Grid computing also has many fault tolerant characteristics. A distributed infrastructure that uses transient, stateful service instances should provide a method for reclaiming the service itself and the state associated with failed operations. In the Flute Bank example, the portfolio analysis Web service uses both internal and external resources. Unexpected termination of an analysis run also terminates all upstream and downstream services.

Figure 16.7 shows how Flute Bank uses the grid for its infrastructure. The portfolio analysis Web service invokes the create grid service in the second hosting environment. The create grid call likewise creates two factories, one that performs data mining on behalf of the portfolio analysis service and one for the storage reservation used to create the performance statements.

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Figure 16.7: Web services using grid computing

The factory specifies in its service description that mutual authentication of the calling service and the relevant factory must occur. Upon successful authentication, the factory creates a grid service instance. The mining service instance is provided with delegated proxy credentials that allow it to perform remote operations on behalf of the portfolio analysis service.

The mining service uses its proxy credentials to request data from two databases and keeps any intermediate result sets in local storage. The mining service also provides periodic status notifications to its client. The calling client also generates periodic keepalive requests to both grid service instances.

Grid computing may become a solution that will also translate to cheaper infrastructure costs. Unused CPU cycles on idle machines were previously unavailable. The typical infrastructure has more capacity than it uses at any point-it just isn't in the right place at the right time. Many enterprises throw hardware at the problem, filling the data center with bigger and faster servers. Others have upgraded their infrastructures to support Gigabit Ethernet, and some are even looking toward ten Gigabit in the future. Taking such an expensive approach will more than likely lead to expenses higher than the revenue gained.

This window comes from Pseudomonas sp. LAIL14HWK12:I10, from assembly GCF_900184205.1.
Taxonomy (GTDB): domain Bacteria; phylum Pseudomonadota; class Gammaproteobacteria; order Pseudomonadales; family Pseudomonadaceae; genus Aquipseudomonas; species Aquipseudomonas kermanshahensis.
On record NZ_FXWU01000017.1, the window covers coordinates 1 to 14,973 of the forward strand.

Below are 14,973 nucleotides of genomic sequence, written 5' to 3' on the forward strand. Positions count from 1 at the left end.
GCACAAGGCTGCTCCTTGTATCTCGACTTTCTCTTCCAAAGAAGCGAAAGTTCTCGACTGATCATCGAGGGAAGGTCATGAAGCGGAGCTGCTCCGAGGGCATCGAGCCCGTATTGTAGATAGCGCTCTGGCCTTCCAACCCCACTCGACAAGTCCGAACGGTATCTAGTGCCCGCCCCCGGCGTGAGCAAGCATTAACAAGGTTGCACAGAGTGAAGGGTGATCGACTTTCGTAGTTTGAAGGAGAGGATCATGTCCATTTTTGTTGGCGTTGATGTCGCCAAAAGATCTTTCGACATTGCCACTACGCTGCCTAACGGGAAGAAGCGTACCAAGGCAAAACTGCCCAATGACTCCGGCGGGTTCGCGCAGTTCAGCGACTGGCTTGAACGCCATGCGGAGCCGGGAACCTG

For enterprises wishing to use Web services for exposing customer relationship management (CRM) systems, grid computing offers some unique solutions. The typical organization that purchases CRM products, such as Siebel or, hope to integrate data distributed across sales, customer support, billing, shipping, accounts receivable, and other systems. Using a Web service as an integration layer for this has several advantages. Collecting customer data in a single place is a noble goal. Grid computing could massively parallel the customer data analysis and deliver this functionality to every point of customer access in the company. In this scenario, creating a CRM analytics Web service that uses grid computing could be powerful.

The components of the grid service can be used for many higher-level Web services Workflow services can be built, where multiple tasks can be executed on multiple resources. Fraud detection services can be created to analyze data across multiple services. Intrusion detection services can be built to look for use patterns, employing idle resources.